Biden pushes for diversity in transition to clean energy

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Energy Secretary Jennifer Granholm elbow bumps student Christopher Flowers after a roundtable discussion at Howard University in Washington, Monday, May 3, 2021. (Stefani Reynolds/Pool via AP)

NEW YORK – As the nation pushes to reduce its reliance on fossil fuels and use cleaner energy sources, President Joe Biden’s administration says it wants to ensure diversity among the communities that benefit from the transition and the people who are hired to do the work.

The administration says it wants more solar arrays erected in communities that have suffered from pollution caused by fossil fuels. It's also directing research grants and opportunities to students and faculty members at historically Black colleges and minority-serving institutions.

The Department of Energy on Tuesday announced $15.5 million in new funding to deploy solar energy in underserved communities and to build a more diverse, skilled workforce to help reach the administration's ambitious goal of 100% clean energy by 2035.

Another $17.3 million, announced Monday, was awarded for internships and research opportunities designed to connect students and faculty in science, technology, engineering and math with resources at the Department of Energy’s National Laboratories.

Biden has set a goal that 40% of overall benefits of federal climate and clean-energy investments goes to disadvantaged communities.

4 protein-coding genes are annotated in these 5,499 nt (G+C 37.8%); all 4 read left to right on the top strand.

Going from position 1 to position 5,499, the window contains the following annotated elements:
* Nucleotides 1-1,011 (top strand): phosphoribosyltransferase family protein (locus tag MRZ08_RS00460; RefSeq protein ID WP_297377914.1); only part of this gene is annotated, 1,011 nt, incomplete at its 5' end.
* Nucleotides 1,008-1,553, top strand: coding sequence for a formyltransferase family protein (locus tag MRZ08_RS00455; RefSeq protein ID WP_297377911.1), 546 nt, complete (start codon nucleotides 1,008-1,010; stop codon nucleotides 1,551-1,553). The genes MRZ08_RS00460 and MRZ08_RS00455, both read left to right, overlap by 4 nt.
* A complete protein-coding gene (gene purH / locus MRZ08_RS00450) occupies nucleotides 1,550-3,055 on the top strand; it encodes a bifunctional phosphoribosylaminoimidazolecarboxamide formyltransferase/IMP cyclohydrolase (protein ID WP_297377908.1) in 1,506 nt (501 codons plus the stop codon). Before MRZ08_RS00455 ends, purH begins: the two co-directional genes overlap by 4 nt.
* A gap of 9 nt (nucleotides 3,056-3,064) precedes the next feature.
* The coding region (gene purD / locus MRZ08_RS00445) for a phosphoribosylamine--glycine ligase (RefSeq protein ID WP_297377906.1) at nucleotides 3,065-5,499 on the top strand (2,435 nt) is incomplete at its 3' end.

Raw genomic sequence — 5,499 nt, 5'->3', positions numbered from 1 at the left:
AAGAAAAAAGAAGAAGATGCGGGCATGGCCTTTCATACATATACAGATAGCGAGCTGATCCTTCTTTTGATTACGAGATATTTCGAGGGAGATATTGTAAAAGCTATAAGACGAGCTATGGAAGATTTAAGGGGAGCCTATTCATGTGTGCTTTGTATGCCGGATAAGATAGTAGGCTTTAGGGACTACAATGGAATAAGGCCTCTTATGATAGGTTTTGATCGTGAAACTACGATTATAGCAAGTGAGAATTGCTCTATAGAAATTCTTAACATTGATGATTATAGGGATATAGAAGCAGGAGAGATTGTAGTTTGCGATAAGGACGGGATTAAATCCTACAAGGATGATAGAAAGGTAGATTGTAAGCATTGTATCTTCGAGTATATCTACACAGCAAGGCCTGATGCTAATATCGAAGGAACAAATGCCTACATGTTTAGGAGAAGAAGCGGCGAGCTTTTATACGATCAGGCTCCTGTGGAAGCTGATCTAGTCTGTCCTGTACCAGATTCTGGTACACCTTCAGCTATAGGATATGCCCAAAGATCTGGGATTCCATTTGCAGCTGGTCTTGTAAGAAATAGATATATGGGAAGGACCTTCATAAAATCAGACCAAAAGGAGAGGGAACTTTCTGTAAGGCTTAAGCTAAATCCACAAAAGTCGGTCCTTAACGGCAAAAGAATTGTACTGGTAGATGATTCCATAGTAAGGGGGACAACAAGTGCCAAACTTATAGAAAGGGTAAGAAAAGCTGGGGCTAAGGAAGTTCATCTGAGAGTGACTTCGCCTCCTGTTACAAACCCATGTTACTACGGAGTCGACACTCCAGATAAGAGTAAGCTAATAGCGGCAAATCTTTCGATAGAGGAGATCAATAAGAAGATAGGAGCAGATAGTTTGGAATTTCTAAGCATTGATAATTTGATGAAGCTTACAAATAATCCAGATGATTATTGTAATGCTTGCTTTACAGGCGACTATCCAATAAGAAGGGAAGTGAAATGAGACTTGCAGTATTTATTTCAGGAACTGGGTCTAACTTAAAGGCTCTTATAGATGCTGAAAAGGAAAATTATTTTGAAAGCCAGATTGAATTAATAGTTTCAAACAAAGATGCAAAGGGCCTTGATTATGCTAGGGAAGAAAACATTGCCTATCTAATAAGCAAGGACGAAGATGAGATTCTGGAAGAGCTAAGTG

“This administration is really committed to making the transition to clean energy an inclusive transition, offering benefits to every community, because not every community has benefited up to this point,” Energy Secretary Jennifer Granholm said in a discussion at Howard University, a historically Black college, Monday. “In fact, some communities, particularly communities that are indigenous and Black and people of color, have disproportionately been negatively affected by pollution, and so we want to make sure that voices are at the table that are representative of communities who can benefit from this transition.”

Historically Black colleges have faced unequal access to federal funding for research, Granholm said.

The problem stems from inequities in research infrastructure such as grants and personnel to administer them, as well as access to top laboratories at some of the historically Black colleges, said Kim Lewis, associate dean for research, graduate programs and natural sciences at Howard University.